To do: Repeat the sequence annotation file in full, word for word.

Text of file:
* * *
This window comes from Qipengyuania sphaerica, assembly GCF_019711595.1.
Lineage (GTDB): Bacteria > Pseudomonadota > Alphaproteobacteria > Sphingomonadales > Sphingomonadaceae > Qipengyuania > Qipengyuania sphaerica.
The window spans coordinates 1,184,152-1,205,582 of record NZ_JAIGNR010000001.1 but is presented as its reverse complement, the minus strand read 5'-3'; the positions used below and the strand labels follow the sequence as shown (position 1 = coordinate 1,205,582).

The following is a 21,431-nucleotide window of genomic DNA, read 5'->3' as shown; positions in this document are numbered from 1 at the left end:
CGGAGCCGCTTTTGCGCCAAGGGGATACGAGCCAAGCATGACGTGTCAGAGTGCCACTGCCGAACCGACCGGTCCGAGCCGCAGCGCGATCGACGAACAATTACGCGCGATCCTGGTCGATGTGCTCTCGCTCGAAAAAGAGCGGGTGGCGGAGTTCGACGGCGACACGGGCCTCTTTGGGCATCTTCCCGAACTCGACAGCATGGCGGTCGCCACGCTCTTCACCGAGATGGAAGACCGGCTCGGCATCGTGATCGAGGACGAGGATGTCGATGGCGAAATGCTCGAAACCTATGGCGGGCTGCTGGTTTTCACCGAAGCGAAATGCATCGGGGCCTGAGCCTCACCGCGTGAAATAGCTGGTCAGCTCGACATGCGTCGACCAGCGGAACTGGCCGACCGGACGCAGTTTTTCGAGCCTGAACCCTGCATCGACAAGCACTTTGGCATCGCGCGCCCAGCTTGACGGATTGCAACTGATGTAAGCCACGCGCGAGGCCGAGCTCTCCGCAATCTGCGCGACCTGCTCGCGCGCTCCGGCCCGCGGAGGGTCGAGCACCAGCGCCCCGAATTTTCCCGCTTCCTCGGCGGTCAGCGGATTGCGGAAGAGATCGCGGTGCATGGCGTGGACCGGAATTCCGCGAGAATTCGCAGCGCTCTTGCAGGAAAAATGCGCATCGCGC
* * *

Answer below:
This window comes from Qipengyuania sphaerica, assembly GCF_019711595.1.
Lineage (GTDB): Bacteria > Pseudomonadota > Alphaproteobacteria > Sphingomonadales > Sphingomonadaceae > Qipengyuania > Qipengyuania sphaerica.
The window spans coordinates 1,184,152-1,205,582 of record NZ_JAIGNR010000001.1 but is presented as its reverse complement, the minus strand read 5'-3'; the positions used below and the strand labels follow the sequence as shown (position 1 = coordinate 1,205,582).

The following is a 21,431-nucleotide window of genomic DNA, read 5'->3' as shown; positions in this document are numbered from 1 at the left end:
CGGAGCCGCTTTTGCGCCAAGGGGATACGAGCCAAGCATGACGTGTCAGAGTGCCACTGCCGAACCGACCGGTCCGAGCCGCAGCGCGATCGACGAACAATTACGCGCGATCCTGGTCGATGTGCTCTCGCTCGAAAAAGAGCGGGTGGCGGAGTTCGACGGCGACACGGGCCTCTTTGGGCATCTTCCCGAACTCGACAGCATGGCGGTCGCCACGCTCTTCACCGAGATGGAAGACCGGCTCGGCATCGTGATCGAGGACGAGGATGTCGATGGCGAAATGCTCGAAACCTATGGCGGGCTGCTGGTTTTCACCGAAGCGAAATGCATCGGGGCCTGAGCCTCACCGCGTGAAATAGCTGGTCAGCTCGACATGCGTCGACCAGCGGAACTGGCCGACCGGACGCAGTTTTTCGAGCCTGAACCCTGCATCGACAAGCACTTTGGCATCGCGCGCCCAGCTTGACGGATTGCAACTGATGTAAGCCACGCGCGAGGCCGAGCTCTCCGCAATCTGCGCGACCTGCTCGCGCGCTCCGGCCCGCGGAGGGTCGAGCACCAGCGCCCCGAATTTTCCCGCTTCCTCGGCGGTCAGCGGATTGCGGAAGAGATCGCGGTGCATGGCGTGGACCGGAATTCCGCGAGAATTCGCAGCGCTCTTGCAGGAAAAATGCGCATCGCGC